Cheese industry blasts salt study
The cheese industry has hit back at a controversial new report which claims “alarming” amounts of salt are hidden in cheese.
A new report, published this morning by the Consensus Action on Salt and Health (CASH), claimed that out of 772 cheese products studied, “many” were unnecessarily high in salt.
CASH claimed that the nation’s favourite cheese, Cheddar, contained more salt than a packet of crisps, at 0.52g per 30g portion.
Cheese was a big contributor of salt in the diet, said Graham MacGregor, CASH chairman and professor of cardiovascular medicine at the Wolfson Institute.
“Even small reductions will have large health benefits. For every one gram reduction in the population’s salt intake, we can prevent 12,000 heart attacks, stroke and heart failure.”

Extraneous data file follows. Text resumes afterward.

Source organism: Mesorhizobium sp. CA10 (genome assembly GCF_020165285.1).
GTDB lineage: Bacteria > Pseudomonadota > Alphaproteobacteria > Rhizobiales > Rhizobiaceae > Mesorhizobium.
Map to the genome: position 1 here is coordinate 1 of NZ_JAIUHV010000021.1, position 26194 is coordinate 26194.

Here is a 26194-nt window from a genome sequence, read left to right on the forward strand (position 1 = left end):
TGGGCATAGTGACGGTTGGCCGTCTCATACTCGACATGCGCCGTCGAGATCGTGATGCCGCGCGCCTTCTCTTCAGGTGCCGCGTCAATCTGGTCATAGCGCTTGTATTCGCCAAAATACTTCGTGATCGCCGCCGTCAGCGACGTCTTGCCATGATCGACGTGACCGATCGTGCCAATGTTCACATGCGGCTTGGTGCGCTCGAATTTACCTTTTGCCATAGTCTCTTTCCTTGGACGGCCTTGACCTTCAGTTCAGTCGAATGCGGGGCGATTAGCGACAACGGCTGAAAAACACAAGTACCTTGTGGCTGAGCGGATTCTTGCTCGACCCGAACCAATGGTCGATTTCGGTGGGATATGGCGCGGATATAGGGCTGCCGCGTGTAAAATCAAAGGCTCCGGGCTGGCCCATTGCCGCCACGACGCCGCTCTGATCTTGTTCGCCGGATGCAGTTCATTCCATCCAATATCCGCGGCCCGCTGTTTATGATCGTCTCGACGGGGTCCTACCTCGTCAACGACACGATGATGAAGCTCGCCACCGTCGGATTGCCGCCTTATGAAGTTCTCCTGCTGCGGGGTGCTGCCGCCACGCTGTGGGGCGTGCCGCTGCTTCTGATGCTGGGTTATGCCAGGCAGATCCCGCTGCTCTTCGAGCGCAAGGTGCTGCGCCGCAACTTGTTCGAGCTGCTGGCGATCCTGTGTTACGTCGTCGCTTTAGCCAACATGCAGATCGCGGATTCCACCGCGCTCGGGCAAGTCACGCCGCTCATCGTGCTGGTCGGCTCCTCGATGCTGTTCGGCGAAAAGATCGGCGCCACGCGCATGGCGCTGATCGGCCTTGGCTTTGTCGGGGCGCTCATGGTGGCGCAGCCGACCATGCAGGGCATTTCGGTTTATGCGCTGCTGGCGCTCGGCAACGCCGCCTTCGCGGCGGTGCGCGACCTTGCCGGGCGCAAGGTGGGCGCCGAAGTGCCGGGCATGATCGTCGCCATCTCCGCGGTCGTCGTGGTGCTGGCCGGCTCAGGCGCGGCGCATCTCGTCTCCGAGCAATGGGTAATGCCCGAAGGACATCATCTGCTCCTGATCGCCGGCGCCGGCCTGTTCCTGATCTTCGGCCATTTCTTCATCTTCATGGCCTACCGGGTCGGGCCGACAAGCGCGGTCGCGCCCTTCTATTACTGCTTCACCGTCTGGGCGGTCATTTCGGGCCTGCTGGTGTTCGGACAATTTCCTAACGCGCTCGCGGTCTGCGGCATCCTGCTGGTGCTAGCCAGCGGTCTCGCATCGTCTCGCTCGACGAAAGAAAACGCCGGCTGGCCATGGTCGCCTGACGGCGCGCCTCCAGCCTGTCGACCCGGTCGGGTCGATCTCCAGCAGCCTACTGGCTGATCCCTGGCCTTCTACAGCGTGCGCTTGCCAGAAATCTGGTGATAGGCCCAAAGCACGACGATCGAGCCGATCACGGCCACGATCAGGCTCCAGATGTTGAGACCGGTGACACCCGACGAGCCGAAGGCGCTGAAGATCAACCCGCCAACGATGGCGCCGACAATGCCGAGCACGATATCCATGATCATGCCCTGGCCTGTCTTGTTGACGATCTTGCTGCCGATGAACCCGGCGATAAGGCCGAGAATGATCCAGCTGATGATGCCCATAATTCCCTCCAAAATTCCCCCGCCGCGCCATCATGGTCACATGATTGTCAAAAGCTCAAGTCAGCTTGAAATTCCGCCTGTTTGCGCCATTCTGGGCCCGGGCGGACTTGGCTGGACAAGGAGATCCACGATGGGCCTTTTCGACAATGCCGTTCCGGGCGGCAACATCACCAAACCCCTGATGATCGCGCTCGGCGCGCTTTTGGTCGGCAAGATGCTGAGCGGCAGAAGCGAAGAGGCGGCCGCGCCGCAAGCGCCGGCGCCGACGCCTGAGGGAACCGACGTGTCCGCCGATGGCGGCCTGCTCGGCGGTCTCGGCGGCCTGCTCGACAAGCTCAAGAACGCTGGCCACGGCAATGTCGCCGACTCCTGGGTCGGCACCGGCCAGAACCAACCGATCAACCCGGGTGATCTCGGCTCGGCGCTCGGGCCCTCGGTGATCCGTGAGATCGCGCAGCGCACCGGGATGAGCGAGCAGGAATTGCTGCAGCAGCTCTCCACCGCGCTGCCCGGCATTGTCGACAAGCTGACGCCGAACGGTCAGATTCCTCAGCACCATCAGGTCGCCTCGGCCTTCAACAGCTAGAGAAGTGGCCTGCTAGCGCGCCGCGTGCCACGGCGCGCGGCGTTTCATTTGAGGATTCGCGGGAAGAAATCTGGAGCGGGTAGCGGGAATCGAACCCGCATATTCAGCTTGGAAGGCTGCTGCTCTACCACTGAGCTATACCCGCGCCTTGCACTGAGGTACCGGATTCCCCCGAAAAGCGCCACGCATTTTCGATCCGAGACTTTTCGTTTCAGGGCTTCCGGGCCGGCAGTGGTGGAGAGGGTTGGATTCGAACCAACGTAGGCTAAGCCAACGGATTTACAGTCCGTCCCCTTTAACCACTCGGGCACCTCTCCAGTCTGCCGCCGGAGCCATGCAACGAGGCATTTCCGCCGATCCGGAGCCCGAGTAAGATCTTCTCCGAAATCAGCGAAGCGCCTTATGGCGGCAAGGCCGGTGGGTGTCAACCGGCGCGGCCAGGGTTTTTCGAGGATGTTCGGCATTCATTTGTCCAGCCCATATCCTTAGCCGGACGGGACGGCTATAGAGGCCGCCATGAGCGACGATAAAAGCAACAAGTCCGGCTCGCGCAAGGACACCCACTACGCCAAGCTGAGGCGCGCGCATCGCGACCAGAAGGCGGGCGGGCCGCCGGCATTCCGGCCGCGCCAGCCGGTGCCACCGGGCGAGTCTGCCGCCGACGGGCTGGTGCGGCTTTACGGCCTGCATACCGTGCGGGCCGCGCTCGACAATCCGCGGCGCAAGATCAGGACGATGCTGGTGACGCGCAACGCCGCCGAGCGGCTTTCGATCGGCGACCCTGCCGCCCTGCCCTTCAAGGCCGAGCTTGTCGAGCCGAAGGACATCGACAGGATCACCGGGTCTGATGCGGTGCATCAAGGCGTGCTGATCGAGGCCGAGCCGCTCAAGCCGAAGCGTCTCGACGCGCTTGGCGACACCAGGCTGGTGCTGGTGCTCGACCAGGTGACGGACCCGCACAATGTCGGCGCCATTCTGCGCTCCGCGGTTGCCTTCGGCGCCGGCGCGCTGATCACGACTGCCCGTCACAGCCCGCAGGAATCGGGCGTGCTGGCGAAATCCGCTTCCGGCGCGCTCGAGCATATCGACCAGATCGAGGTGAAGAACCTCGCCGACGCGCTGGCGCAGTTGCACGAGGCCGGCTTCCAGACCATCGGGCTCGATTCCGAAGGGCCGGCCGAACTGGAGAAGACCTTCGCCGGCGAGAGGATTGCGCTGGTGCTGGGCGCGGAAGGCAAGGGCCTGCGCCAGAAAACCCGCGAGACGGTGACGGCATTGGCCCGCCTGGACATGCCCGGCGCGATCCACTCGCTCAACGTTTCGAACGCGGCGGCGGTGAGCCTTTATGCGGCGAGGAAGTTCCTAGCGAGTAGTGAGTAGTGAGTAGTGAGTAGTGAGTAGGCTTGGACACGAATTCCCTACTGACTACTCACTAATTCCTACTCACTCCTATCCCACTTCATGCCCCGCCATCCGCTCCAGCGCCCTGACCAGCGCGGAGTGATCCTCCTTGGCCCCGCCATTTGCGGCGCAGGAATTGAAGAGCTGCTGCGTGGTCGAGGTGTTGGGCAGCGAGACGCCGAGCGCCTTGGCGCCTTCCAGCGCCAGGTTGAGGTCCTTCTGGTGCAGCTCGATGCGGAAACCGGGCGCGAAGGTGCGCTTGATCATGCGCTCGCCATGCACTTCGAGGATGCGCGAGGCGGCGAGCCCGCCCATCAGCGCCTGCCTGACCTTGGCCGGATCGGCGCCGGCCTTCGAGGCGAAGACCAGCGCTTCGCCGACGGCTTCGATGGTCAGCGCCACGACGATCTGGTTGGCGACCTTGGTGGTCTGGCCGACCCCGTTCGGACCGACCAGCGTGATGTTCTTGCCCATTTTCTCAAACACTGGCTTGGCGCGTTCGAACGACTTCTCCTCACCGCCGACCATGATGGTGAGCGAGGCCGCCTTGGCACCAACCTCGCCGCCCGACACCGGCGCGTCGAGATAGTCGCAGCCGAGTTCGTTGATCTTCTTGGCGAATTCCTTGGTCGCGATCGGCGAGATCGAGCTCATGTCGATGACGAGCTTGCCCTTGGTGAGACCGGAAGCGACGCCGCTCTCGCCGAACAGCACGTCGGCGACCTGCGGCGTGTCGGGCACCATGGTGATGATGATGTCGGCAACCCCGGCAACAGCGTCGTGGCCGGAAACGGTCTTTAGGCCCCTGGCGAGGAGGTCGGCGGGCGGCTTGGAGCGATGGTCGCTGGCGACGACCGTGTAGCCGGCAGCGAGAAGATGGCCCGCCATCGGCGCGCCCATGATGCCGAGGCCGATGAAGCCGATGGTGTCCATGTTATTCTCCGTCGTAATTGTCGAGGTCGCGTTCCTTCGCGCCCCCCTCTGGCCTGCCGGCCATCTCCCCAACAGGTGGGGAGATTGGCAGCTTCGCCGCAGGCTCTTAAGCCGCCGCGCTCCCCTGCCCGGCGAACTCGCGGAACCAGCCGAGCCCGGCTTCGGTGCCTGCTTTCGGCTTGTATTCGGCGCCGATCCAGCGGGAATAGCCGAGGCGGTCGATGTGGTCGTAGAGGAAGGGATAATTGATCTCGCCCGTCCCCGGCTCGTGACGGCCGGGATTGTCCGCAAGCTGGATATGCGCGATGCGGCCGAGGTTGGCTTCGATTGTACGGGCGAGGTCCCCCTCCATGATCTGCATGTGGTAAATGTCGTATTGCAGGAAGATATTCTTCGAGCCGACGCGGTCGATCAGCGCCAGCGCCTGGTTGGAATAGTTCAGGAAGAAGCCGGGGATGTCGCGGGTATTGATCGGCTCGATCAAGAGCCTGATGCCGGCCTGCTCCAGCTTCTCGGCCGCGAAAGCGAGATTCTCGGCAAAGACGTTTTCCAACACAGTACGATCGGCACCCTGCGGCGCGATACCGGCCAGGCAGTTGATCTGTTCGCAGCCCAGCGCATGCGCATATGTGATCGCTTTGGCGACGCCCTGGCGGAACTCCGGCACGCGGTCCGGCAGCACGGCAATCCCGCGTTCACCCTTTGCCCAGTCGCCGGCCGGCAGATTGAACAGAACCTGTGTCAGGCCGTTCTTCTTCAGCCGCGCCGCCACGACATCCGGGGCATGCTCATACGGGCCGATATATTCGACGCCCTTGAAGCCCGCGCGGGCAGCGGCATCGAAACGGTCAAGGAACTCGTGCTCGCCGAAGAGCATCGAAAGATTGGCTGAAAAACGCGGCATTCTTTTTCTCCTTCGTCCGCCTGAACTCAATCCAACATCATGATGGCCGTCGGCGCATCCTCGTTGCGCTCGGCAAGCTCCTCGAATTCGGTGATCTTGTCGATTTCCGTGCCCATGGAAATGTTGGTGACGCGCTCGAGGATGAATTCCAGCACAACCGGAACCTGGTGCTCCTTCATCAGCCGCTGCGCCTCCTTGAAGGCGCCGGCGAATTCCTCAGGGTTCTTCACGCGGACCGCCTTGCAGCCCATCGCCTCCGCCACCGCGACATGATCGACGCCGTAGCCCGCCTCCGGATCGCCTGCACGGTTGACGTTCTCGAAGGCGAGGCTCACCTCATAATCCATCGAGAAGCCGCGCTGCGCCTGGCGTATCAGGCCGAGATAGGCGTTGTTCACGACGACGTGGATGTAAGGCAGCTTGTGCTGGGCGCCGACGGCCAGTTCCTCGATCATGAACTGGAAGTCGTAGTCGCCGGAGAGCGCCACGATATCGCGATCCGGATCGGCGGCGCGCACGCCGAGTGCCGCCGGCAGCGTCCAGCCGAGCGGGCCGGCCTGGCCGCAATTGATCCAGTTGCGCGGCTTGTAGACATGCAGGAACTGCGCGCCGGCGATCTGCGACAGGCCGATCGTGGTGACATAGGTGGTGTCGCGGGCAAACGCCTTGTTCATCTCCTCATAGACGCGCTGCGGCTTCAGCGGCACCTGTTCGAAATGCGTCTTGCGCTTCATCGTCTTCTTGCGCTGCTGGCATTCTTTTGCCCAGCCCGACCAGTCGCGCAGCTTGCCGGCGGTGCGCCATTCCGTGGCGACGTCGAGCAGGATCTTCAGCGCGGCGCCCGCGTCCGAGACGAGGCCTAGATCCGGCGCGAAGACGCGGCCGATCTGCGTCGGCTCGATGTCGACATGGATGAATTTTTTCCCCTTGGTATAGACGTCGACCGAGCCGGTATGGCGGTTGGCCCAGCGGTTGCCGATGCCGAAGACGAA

He is calling on the Department of Health to set lower salt targets for cheese manufacturers.
However, The Dairy Council said the CASH survey gave an incomplete picture and claimed it was wrong to draw the health conclusions that it had.
Cheese provided a wide range of nutrients, including protein, vitamins and important minerals such as calcium and had not been shown to cause heart disease or stroke, said Dr Judith Bryans, director of the Dairy Council.
“Salt is an integral part of the cheese making process. It is not added for taste or flavour but for safety and technical reasons,” she said.
The National Diet and Nutrition Survey showed that cheese contributed only 4% of the nation’s salt intake, Bryans added.
The CASH survey included 30 types of own label and branded cheeses from seven supermarkets and was carried out between August and November this year.